A Good Immigrant of another Time (But the Same Story)

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Salkey’s Danny Jones thought leaving Britain might be the only solution. Illustration by Errol Lloyd.

This week, Nikesh Shukla’s edited collection, The Good Immigrant, appeared, a volume of 21 essays by Black, Asian and Minority Ethnic (BAME) writers about their experience in Britain. He edited the collection because, as he writes, “while I and the 20 other writers included in this book don’t want to just write about race, nor do we only write about race, it felt imperative, in the light of . . . the backwards attitude to immigration and refugees, the systemic racism that runs through this country, that we create this document” (“Editor’s Note”). Too many white Britons (and Americans, for that matter) see BAME Britons (or Americans) as bad immigrants—thieves of one kind or another, prompting those white Britons (or Americans) to “want their country (or their job or their girl/boyfriend or their place at university) back.” This attitude persists even when the writers are not, in fact, immigrants, but born and bred citizens. White people are entitled, but everyone else has to earn their rights, prove their worth.

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Shukla’s Good Immigrant appeared to excellent reviews–and, hopefully to a more receptive audience than some Windrush Generation authors experienced in the 20th century.

This has all happened before. Multiple times.

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The writer Andrew Salkey, who came to the UK from Jamaica as part of the Windrush Generation. Photo Caribbean Review of Books.

I could write (and have written) about many different examples, but I’m going to highlight just one today in this blog, the writer Andrew Salkey. Salkey came to Britain from Jamaica in the early 1950s, part of the Windrush Generation. The Windrush Generation encompasses migrants from all parts of the English-speaking Caribbean (as Sam Selvon pointed out in Lonely Londoners, white Britons had a habit of lumping all Caribbean people together and calling them, collectively, “Jamaicans” as if there were no other islands or political differences between them) who came to Britain between 1948 and the early 1960s because the UK had asked them to come to fill postwar labour shortages. Salkey, like the other migrants, was British—he had British citizenship as part of the colonial system—and he came to the “Mother Country” to work. He should have been seen as a model citizen. The colour of his skin, however, meant that Salkey had to earn respect through hard work.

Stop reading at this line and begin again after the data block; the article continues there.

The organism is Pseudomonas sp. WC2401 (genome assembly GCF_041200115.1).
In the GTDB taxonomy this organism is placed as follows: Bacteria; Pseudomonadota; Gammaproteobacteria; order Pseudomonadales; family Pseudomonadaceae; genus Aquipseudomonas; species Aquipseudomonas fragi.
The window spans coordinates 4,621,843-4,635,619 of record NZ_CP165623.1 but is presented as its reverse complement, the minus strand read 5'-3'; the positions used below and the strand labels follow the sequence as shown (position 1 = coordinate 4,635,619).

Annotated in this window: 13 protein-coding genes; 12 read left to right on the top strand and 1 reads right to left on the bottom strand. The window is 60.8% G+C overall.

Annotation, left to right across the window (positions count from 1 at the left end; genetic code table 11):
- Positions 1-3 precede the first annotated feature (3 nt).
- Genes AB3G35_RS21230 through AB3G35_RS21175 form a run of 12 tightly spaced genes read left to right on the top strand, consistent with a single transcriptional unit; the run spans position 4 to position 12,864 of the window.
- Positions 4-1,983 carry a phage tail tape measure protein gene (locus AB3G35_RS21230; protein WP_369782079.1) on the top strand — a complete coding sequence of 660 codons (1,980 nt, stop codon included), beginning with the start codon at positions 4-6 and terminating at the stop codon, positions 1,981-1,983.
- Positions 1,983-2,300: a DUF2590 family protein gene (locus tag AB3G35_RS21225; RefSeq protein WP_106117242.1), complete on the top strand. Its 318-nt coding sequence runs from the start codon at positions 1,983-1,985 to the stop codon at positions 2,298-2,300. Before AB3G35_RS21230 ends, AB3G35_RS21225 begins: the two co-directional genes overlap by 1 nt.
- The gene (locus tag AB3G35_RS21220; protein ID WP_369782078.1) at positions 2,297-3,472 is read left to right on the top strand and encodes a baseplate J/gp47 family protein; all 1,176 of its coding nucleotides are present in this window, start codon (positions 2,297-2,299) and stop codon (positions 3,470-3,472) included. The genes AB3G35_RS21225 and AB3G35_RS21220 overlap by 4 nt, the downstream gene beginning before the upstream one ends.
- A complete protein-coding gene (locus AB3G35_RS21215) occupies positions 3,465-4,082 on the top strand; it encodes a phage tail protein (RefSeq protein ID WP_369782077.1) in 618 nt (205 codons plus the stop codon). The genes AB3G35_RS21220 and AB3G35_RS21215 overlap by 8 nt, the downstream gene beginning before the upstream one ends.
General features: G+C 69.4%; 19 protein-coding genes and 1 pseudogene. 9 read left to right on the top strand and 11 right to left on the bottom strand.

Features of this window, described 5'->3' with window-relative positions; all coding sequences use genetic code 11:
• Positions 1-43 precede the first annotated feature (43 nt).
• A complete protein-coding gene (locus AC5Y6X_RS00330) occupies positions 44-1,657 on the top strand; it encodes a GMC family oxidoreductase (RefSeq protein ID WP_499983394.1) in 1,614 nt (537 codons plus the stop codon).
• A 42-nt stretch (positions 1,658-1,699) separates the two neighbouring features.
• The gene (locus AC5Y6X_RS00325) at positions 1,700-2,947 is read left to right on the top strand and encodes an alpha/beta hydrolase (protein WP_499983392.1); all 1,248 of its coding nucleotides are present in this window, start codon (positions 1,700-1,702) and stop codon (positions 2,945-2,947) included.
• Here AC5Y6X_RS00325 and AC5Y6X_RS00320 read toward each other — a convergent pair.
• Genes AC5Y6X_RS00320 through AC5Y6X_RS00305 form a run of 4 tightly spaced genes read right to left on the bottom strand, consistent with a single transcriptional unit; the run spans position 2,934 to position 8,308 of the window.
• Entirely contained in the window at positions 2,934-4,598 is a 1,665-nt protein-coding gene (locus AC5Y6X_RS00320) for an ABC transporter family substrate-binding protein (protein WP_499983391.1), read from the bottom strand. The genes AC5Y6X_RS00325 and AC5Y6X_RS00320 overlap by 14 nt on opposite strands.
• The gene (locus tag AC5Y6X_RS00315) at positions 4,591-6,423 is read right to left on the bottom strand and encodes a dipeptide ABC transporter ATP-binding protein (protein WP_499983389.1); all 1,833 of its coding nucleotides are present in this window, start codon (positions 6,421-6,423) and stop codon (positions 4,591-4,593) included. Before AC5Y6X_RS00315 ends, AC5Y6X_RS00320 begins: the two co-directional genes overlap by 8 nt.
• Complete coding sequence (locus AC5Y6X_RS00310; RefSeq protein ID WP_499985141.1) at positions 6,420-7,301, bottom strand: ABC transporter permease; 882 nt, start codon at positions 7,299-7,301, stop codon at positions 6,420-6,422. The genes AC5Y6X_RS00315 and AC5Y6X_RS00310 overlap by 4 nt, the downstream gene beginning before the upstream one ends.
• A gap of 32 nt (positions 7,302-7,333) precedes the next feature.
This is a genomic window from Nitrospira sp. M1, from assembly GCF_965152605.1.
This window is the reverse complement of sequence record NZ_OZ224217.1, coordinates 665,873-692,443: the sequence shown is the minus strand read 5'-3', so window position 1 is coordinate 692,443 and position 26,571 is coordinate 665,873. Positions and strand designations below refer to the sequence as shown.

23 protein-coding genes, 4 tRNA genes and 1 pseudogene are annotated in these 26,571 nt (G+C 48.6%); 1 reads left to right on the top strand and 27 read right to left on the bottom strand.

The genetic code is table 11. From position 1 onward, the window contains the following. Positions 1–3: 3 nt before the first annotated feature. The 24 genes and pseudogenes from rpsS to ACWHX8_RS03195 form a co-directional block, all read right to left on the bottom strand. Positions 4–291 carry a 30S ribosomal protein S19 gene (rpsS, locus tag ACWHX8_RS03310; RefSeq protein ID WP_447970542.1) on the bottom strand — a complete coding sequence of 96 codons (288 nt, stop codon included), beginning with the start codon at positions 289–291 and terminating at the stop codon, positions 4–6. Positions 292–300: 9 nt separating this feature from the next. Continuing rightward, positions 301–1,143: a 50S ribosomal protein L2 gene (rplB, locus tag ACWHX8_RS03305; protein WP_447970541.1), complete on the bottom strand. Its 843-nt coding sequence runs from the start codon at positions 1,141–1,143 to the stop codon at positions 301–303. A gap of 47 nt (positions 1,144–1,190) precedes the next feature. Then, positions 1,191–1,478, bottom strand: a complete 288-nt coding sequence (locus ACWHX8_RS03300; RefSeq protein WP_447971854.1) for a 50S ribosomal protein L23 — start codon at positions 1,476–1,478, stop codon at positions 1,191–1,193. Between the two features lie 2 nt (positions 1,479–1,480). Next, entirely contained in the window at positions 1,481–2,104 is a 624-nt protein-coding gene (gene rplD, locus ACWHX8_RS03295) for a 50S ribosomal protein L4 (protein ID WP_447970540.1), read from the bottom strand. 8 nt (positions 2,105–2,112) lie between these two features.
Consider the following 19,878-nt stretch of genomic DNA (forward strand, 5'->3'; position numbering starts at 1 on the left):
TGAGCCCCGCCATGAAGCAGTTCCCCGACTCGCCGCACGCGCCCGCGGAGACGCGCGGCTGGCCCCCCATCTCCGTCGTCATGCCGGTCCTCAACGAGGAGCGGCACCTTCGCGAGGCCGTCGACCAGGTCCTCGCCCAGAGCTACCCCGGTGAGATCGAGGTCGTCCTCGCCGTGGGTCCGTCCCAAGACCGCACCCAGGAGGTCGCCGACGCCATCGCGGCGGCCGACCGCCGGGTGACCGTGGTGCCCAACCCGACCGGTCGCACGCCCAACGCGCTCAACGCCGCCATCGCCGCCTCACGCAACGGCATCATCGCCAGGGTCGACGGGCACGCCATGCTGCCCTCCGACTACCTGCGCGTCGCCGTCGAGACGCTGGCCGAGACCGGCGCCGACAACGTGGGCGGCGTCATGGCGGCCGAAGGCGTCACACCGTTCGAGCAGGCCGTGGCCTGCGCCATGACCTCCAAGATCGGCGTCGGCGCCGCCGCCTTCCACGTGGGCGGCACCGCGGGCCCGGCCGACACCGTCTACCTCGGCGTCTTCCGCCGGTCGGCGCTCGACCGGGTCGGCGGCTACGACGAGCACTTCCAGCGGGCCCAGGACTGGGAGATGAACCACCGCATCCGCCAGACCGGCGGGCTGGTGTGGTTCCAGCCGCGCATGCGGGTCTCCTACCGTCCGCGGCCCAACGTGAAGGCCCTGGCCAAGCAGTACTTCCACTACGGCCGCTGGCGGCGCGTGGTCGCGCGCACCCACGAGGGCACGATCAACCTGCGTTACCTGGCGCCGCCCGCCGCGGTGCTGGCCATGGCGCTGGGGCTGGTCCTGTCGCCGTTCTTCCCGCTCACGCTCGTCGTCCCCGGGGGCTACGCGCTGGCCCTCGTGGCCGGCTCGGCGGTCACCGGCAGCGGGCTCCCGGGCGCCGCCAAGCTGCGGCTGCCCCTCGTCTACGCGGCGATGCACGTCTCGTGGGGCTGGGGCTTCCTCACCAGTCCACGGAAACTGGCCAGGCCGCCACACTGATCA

And he did. He not only worked for Henry Swanzy’s BBC radio programme, Caribbean Voices, contributing stories and commentary and interviews, he worked for other parts of the BBC as well, including the African Service, the Pacific Service and the General Overseas Service. He got broadcasting jobs because he was extremely well-spoken (you can hear him speak in a documentary on Caribbean Voices, here: http://www.bbc.co.uk/programmes/p02sbplt ) and—in terms of his own stories—he followed Swanzy’s dictates for what a good contributor should do. Philip Nanton, in his article “What does Mr Swanzy want?” (Caribbean Quarterly 46.1, 61-72) says that the answer to this question is simple: Henry Swanzy wanted local colour in work that was publishable by British publishers. That meant that the stories presented on the BBC had to be comprehensible (at least mostly) to a white audience, as well as giving them the ocean breezes, calypso, and other acceptable tropes of the Caribbean that white listeners expected. Most of the contributors, including Salkey, praised Swanzy for the work he did in editing their stories and poems to a “metropolitan standard” because they wanted to be published where it would matter—meaning London, not the Caribbean.